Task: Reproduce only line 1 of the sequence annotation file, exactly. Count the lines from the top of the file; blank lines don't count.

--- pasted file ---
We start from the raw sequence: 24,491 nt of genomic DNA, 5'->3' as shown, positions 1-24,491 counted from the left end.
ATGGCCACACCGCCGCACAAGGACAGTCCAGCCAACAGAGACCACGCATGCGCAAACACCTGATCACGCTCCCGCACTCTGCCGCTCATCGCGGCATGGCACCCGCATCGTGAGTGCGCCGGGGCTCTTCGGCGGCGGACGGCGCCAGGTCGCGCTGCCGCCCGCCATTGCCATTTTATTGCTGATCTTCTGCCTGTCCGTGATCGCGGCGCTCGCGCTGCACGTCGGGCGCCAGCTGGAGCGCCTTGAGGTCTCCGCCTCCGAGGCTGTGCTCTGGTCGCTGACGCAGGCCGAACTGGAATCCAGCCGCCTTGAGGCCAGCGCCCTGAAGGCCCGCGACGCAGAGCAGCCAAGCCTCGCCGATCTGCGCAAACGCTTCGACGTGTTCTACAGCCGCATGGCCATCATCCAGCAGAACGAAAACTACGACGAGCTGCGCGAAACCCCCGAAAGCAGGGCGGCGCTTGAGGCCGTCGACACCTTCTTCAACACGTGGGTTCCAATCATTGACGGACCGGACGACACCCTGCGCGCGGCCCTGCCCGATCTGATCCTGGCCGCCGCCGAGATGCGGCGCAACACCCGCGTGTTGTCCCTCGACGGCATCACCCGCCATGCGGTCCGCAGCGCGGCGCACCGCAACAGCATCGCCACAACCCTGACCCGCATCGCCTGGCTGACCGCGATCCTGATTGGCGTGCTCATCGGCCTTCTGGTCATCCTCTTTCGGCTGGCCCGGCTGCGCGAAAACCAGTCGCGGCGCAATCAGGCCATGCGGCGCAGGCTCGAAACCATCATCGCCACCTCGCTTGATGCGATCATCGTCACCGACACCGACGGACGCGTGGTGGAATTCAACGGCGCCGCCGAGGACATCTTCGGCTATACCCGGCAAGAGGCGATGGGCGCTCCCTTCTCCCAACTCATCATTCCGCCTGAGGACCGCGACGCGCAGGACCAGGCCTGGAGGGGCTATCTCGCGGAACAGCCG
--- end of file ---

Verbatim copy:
We start from the raw sequence: 24,491 nt of genomic DNA, 5'->3' as shown, positions 1-24,491 counted from the left end.